Nikki Haley reacts to Charlottesville violence, Confederate monuments controversy

The U.N. ambassador spoke to ABC News' George Stephanopoulos about the national attention over Confederate symbols in Charlottesville and Trump's new strategy in Afghanistan.
2:27 | 08/22/17

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Transcript for Nikki Haley reacts to Charlottesville violence, Confederate monuments controversy
The president also talked about the need to heal our divisions at home. When you were governor of south Carolina after those horrific charlottesville murders you took on the white supremacists and you took down the confederate flag and you spoke out when the candidate trump was very slow to disavow David duke and the kkk. I want it show what you had to say then. We saw and looked at true hate in the eyes last year in Charleston. I will not stop until we fight a man that chooses not to disavow the kkk, that is not a part of our party. That's not who we want as president. We will not allow that in our country. Eventually candidate trump did disavow David duke and the kkk. But what were you thinking last week when you saw the president blame both sides for the vice in charlottesville? When you said that many very fine people were marching with the white supremacists. Well, I picked up the phone and I had a private conversation with the president about charlottesville and it was taken very well. What I will tell you is there is no room for bigotry and hate in this country. I know the pain that hate can cause. And we have to -- we have to isolate them the way they want to isolate others. Did the president understand he made a mistake? I think the president clarified so that no one can question that he's opposed to bigotry and hate in this country and that when our soldiers go out and fight they fight unified. We need to make sure we're a country that's unified back home. Yet he still says that taking down confederate statues is foolish. You took down the confederate flag from the statehouse in Charleston. You know, it was the state that decided but what our focus was the confederate flag was a living, breathing thing. It was representative of the here and now and there was no place for that, especially after we saw nine people murdered with that -- with the killer raising up the confederate flag and so that's why we brought it down. When the issue of monuments came up in South Carolina at that same time, we knew that we couldn't take down every monument or change every street sign or change the name of every university because there's history all throughout south Carolina, but instead what we did is we worked with the mayor of Charleston to work on building an African memorial and African museum and that's what's happening right now so it's not just about what Y take down but what you proactively do to lift up your state and country. Ambassador Haley, thanks for your time this morning. Okay, thanks so much.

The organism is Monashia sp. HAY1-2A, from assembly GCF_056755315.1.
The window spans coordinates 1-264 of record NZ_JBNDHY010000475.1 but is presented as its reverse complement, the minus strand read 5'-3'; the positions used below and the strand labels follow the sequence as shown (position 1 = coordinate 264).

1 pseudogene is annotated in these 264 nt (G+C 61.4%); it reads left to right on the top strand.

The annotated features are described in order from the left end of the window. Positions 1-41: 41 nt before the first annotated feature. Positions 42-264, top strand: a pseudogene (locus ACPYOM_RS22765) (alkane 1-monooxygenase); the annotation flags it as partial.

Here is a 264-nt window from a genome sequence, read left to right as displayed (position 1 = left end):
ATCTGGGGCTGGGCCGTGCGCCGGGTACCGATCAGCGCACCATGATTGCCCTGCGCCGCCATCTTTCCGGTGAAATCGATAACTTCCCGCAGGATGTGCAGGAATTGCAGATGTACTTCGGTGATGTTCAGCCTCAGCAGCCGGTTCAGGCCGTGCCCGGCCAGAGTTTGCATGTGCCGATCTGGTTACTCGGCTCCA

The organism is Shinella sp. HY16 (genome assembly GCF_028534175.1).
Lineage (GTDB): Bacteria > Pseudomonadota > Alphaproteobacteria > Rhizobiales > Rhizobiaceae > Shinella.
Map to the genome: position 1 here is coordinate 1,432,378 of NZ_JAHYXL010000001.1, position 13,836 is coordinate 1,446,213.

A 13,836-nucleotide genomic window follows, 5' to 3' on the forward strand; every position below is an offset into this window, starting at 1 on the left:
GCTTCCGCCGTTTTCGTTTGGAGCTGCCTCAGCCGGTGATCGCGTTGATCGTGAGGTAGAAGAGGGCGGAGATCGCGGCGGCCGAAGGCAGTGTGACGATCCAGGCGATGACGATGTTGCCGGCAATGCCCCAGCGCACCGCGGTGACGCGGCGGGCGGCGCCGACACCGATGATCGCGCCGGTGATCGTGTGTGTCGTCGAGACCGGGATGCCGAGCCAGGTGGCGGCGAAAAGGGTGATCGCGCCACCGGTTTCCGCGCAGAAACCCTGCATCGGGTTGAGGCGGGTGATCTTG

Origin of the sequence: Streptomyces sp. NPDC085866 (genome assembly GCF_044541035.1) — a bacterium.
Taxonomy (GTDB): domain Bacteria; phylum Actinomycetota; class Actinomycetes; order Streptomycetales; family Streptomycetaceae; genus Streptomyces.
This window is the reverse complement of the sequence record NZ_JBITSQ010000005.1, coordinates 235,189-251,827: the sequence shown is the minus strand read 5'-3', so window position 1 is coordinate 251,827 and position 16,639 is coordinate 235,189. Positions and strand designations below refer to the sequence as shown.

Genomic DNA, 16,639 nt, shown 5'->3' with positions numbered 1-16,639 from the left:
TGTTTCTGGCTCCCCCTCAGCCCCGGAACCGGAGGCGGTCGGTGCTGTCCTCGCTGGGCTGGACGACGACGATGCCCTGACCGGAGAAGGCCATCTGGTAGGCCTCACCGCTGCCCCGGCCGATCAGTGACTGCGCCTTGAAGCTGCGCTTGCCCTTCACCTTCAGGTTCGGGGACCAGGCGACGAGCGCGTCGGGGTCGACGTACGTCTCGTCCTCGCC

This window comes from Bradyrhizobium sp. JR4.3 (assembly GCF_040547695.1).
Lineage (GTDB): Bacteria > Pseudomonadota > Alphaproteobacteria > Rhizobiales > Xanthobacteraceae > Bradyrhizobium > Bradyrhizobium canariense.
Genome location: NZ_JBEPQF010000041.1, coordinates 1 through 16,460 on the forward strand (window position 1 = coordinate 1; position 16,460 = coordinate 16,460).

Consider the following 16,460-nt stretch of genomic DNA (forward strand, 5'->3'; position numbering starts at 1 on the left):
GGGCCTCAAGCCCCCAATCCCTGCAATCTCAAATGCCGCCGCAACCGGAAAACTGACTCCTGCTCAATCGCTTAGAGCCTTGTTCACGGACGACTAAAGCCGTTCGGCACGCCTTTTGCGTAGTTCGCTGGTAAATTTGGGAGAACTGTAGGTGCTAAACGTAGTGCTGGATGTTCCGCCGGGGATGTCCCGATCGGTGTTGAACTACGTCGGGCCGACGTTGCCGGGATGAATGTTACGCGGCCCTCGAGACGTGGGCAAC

This transcript has been automatically generated and may not be 100% accurate.

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